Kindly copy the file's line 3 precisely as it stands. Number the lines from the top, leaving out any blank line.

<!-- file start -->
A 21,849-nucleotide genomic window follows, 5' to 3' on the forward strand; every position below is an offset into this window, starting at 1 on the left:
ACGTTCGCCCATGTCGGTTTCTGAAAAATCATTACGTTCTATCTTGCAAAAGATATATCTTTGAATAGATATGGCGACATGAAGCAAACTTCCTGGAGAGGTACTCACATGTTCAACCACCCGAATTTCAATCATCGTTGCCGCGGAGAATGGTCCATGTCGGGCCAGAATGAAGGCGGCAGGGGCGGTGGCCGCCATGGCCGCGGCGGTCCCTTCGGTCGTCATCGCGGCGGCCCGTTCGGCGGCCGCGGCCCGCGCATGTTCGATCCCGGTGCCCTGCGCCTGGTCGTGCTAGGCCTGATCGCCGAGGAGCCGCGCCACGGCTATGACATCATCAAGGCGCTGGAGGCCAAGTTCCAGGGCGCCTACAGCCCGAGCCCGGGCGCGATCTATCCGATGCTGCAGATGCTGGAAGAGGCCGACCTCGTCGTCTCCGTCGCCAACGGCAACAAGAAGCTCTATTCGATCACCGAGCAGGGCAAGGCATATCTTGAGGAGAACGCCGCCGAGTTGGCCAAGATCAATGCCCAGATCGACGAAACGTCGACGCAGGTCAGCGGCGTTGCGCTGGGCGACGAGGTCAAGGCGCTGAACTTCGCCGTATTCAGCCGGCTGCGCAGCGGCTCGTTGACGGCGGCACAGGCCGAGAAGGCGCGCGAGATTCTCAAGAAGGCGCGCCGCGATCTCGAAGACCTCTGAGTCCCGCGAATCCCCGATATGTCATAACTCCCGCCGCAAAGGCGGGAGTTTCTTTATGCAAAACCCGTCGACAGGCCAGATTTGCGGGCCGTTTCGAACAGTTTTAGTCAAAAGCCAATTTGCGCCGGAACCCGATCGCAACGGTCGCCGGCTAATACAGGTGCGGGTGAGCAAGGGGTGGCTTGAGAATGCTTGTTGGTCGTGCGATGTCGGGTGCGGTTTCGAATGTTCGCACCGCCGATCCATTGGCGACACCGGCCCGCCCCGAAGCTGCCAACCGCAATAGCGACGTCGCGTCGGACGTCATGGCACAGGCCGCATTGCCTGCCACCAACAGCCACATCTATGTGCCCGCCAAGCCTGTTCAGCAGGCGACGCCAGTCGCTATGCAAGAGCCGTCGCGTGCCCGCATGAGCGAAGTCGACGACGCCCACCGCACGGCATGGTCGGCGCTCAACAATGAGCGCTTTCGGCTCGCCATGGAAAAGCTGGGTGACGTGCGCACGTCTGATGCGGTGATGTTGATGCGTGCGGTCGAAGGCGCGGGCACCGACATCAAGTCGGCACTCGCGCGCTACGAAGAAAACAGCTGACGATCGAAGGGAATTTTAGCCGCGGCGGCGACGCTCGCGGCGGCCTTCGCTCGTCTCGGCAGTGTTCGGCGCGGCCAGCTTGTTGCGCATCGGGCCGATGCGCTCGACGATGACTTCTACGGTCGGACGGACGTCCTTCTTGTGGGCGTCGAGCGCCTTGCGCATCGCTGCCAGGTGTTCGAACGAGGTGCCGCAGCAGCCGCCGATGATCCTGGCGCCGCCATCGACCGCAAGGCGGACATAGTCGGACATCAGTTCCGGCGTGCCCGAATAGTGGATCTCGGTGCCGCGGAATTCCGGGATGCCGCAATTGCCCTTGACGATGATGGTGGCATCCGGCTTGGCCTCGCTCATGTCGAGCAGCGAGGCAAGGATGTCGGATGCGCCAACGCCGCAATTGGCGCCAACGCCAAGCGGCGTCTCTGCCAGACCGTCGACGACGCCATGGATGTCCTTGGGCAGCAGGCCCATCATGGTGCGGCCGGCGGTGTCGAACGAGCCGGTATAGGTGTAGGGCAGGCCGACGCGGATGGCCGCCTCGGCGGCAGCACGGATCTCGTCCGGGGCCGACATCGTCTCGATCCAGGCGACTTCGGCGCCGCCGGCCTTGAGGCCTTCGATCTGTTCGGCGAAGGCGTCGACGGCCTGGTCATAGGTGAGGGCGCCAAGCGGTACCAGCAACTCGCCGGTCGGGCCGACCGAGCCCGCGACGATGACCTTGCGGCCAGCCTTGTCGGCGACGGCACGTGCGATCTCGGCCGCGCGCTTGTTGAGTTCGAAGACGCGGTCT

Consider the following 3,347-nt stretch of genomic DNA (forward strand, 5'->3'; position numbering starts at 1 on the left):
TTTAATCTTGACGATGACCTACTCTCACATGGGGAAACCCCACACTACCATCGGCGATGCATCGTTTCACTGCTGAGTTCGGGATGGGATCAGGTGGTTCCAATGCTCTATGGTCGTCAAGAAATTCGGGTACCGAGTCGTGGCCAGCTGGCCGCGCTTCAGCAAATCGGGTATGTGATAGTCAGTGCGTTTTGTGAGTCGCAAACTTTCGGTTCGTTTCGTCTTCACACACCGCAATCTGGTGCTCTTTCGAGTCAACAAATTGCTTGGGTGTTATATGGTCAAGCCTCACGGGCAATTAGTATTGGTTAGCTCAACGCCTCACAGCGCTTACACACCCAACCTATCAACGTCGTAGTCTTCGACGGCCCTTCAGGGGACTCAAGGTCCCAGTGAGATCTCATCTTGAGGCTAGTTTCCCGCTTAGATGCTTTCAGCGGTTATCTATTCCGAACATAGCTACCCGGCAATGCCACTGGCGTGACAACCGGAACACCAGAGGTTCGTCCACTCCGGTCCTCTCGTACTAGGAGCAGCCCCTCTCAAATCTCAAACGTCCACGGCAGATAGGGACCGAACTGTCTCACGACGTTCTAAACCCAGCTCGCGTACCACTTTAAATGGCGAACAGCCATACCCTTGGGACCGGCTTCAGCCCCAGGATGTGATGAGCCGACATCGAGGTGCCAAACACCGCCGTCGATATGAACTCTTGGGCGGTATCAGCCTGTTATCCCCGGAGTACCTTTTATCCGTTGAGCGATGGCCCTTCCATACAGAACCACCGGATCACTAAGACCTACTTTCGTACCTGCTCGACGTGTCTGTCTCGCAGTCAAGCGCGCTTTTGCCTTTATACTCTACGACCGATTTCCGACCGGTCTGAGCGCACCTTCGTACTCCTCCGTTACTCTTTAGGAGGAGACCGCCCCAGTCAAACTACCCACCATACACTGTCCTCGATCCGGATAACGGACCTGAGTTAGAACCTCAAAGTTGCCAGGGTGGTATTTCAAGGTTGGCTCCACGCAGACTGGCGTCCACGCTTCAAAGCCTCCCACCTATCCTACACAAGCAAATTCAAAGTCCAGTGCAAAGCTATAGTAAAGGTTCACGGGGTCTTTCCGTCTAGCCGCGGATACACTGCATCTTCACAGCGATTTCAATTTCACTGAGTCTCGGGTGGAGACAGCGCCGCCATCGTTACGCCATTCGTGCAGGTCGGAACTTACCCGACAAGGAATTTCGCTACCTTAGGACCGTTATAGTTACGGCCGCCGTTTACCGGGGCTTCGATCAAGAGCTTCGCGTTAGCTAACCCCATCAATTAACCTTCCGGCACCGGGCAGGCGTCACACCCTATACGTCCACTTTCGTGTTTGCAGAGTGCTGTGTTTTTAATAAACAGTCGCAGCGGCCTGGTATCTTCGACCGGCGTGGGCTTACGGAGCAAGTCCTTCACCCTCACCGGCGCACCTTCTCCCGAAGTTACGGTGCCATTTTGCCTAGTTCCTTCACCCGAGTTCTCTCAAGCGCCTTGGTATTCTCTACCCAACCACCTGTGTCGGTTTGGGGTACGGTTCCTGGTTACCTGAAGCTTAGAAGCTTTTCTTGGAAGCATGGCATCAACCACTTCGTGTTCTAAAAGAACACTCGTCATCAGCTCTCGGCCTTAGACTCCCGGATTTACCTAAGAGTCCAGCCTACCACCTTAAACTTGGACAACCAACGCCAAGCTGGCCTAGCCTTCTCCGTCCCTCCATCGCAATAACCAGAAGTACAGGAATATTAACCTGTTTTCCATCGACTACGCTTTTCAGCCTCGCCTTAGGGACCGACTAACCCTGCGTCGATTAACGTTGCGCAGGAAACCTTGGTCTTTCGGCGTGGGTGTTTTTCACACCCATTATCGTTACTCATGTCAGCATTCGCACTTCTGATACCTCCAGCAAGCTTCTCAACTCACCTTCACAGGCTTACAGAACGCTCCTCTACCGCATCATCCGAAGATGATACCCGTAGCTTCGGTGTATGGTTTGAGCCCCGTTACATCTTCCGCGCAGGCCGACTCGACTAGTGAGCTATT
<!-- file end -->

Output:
Consider the following 3,347-nt stretch of genomic DNA (forward strand, 5'->3'; position numbering starts at 1 on the left):